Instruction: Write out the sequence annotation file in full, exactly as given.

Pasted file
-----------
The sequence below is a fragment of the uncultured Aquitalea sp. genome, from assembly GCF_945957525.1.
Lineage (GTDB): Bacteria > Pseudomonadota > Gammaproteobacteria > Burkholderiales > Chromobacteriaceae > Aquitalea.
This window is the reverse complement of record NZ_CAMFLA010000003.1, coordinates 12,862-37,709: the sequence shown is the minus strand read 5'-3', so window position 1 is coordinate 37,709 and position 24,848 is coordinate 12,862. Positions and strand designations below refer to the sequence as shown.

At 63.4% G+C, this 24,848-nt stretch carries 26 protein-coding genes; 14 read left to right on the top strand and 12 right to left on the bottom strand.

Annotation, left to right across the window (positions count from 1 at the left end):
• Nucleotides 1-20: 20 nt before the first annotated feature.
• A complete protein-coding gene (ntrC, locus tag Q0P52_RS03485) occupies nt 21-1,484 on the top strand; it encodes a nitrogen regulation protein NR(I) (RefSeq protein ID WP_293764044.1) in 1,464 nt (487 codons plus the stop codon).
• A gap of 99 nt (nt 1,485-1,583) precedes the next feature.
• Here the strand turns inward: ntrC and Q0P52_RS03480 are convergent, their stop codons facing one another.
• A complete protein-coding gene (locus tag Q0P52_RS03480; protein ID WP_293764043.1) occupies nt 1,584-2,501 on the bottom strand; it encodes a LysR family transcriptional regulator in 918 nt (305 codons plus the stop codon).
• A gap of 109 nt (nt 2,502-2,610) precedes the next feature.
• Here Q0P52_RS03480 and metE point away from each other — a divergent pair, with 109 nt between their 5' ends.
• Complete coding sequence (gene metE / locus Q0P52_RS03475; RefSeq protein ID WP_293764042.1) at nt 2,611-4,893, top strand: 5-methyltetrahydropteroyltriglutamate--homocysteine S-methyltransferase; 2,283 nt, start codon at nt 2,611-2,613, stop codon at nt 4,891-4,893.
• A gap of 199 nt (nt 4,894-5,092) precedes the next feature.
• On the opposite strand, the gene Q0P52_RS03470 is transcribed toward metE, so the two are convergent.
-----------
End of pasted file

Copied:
The sequence below is a fragment of the uncultured Aquitalea sp. genome, from assembly GCF_945957525.1.
Lineage (GTDB): Bacteria > Pseudomonadota > Gammaproteobacteria > Burkholderiales > Chromobacteriaceae > Aquitalea.
This window is the reverse complement of record NZ_CAMFLA010000003.1, coordinates 12,862-37,709: the sequence shown is the minus strand read 5'-3', so window position 1 is coordinate 37,709 and position 24,848 is coordinate 12,862. Positions and strand designations below refer to the sequence as shown.

At 63.4% G+C, this 24,848-nt stretch carries 26 protein-coding genes; 14 read left to right on the top strand and 12 right to left on the bottom strand.

Annotation, left to right across the window (positions count from 1 at the left end):
• Nucleotides 1-20: 20 nt before the first annotated feature.
• A complete protein-coding gene (ntrC, locus tag Q0P52_RS03485) occupies nt 21-1,484 on the top strand; it encodes a nitrogen regulation protein NR(I) (RefSeq protein ID WP_293764044.1) in 1,464 nt (487 codons plus the stop codon).
• A gap of 99 nt (nt 1,485-1,583) precedes the next feature.
• Here the strand turns inward: ntrC and Q0P52_RS03480 are convergent, their stop codons facing one another.
• A complete protein-coding gene (locus tag Q0P52_RS03480; protein ID WP_293764043.1) occupies nt 1,584-2,501 on the bottom strand; it encodes a LysR family transcriptional regulator in 918 nt (305 codons plus the stop codon).
• A gap of 109 nt (nt 2,502-2,610) precedes the next feature.
• Here Q0P52_RS03480 and metE point away from each other — a divergent pair, with 109 nt between their 5' ends.
• Complete coding sequence (gene metE / locus Q0P52_RS03475; RefSeq protein ID WP_293764042.1) at nt 2,611-4,893, top strand: 5-methyltetrahydropteroyltriglutamate--homocysteine S-methyltransferase; 2,283 nt, start codon at nt 2,611-2,613, stop codon at nt 4,891-4,893.
• A gap of 199 nt (nt 4,894-5,092) precedes the next feature.
• On the opposite strand, the gene Q0P52_RS03470 is transcribed toward metE, so the two are convergent.